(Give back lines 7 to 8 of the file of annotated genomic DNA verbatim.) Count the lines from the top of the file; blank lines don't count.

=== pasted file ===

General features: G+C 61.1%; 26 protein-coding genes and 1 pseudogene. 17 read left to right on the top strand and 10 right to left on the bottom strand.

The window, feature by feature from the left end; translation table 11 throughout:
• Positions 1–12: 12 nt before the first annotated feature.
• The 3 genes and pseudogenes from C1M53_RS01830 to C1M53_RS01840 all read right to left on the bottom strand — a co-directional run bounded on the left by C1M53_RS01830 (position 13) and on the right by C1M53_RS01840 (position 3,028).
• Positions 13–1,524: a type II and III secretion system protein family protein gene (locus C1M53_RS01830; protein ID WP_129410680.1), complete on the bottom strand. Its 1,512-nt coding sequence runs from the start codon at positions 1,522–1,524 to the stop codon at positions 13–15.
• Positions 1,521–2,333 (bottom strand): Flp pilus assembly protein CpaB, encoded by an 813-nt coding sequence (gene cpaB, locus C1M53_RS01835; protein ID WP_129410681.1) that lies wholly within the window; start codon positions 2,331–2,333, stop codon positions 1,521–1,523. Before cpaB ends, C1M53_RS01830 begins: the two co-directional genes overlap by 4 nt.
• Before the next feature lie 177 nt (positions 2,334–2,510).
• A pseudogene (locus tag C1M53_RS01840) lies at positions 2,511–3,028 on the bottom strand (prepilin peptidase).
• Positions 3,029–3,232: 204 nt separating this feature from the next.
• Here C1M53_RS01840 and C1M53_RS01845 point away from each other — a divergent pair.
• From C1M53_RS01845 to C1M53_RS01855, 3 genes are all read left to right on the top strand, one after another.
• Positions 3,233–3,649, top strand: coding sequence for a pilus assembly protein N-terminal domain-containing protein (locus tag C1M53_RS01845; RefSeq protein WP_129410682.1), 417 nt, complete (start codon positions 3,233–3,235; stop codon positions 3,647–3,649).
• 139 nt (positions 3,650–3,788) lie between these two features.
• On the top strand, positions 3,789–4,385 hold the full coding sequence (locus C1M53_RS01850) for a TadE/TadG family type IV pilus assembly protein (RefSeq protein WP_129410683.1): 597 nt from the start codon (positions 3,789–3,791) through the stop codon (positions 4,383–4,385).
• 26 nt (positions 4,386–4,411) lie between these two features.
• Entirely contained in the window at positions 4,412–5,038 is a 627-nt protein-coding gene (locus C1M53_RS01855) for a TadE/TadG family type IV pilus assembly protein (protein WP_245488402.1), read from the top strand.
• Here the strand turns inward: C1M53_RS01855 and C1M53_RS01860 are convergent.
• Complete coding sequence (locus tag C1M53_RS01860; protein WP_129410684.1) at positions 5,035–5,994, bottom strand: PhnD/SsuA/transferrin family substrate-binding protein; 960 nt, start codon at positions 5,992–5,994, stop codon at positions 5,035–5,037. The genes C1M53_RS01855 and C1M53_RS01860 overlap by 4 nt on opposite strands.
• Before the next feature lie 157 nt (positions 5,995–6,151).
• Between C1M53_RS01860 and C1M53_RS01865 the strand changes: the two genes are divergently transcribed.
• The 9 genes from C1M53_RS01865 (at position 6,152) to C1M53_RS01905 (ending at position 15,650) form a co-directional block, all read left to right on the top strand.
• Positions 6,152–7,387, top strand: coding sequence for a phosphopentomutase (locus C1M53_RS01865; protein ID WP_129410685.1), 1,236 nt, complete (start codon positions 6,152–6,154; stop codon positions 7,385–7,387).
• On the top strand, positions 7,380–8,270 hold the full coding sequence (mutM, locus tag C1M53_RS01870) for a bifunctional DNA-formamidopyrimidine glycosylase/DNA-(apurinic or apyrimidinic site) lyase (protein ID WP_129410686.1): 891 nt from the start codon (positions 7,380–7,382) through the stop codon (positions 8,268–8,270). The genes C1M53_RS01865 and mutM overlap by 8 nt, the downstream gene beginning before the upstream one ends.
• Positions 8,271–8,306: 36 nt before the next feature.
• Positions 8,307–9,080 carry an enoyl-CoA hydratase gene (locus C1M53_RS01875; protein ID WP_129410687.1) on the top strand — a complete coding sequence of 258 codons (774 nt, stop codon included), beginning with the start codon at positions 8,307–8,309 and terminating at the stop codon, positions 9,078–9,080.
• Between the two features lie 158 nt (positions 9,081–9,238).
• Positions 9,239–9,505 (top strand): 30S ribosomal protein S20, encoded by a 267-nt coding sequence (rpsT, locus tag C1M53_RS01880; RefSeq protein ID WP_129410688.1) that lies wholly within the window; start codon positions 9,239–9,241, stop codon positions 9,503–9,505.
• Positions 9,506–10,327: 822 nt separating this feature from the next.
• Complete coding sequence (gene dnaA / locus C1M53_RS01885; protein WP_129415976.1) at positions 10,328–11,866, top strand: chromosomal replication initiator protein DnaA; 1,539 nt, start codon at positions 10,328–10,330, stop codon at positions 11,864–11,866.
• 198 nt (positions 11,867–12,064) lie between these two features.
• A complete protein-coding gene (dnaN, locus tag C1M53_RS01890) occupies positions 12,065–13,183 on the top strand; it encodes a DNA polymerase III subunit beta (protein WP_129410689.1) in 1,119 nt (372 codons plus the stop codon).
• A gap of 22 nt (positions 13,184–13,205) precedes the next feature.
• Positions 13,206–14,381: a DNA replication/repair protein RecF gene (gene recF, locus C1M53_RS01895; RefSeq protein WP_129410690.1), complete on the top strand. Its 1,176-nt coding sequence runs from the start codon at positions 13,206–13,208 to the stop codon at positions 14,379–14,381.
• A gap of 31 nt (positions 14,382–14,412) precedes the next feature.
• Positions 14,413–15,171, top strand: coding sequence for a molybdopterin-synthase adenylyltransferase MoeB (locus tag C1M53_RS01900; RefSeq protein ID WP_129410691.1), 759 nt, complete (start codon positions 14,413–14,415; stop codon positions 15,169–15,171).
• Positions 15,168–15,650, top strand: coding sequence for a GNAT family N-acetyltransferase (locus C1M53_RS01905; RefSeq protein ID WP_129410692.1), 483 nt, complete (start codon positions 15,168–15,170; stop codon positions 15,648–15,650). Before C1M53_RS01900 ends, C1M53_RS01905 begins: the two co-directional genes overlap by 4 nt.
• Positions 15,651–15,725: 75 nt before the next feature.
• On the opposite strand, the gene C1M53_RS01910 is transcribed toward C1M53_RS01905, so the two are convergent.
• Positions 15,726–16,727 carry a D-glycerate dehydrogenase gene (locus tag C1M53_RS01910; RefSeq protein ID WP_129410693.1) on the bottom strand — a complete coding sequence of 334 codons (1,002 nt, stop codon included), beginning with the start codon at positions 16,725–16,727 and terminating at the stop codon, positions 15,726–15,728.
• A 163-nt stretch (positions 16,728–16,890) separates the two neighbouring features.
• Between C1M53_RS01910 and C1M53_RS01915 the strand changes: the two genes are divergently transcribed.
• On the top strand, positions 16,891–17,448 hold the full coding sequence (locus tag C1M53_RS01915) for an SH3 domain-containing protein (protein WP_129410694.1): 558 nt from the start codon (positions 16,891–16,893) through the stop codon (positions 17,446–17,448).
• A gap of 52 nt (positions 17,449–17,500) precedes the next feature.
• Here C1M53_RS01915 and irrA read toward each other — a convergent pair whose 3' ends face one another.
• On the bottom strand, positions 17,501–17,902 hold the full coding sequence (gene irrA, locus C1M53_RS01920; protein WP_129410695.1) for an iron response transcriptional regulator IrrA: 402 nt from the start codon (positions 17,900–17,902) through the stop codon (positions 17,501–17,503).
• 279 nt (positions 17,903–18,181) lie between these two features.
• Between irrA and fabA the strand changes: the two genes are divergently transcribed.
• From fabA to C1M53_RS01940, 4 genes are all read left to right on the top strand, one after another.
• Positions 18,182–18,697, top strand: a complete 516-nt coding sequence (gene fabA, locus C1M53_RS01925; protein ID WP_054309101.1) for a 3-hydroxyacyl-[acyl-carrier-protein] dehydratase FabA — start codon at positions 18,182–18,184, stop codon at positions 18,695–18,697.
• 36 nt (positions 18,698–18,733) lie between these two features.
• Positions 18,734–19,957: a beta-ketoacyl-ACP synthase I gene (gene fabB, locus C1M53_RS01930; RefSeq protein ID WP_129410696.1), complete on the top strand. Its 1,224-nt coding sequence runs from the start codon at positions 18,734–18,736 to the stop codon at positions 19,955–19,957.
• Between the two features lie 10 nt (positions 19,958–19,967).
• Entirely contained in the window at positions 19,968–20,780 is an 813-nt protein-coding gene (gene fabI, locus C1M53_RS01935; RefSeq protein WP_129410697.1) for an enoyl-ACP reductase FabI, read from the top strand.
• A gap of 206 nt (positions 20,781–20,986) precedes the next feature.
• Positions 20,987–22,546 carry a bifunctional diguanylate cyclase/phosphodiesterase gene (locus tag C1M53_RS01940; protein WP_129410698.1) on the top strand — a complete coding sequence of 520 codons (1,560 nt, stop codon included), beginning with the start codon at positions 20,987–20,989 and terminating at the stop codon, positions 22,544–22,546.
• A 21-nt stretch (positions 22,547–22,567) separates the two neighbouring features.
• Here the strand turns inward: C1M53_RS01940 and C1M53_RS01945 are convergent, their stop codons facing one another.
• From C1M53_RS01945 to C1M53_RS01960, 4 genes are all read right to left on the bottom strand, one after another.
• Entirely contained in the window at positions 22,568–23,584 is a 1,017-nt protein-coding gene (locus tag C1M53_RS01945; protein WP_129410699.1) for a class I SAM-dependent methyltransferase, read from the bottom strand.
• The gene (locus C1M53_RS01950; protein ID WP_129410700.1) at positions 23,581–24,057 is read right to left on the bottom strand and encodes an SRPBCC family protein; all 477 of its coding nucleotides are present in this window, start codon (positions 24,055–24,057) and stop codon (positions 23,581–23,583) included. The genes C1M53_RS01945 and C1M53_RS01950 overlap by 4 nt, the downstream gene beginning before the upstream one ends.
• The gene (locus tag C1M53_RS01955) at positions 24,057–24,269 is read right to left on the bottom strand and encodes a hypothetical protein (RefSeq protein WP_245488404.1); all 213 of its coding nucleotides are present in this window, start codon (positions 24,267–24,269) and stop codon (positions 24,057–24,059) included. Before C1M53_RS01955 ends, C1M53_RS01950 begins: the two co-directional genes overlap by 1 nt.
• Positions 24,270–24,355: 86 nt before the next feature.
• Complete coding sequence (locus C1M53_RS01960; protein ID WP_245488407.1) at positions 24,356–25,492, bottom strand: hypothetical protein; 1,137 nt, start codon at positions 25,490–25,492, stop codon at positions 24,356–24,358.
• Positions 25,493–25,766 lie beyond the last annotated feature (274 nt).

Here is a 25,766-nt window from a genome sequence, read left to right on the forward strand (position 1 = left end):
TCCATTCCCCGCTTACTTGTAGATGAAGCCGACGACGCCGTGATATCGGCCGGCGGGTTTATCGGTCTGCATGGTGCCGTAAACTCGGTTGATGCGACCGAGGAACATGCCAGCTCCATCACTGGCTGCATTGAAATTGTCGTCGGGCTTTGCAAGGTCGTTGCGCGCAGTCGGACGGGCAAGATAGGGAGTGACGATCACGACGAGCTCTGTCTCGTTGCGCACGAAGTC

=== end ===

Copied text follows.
• Before the next feature lie 177 nt (positions 2,334–2,510).
• A pseudogene (locus tag C1M53_RS01840) lies at positions 2,511–3,028 on the bottom strand (prepilin peptidase).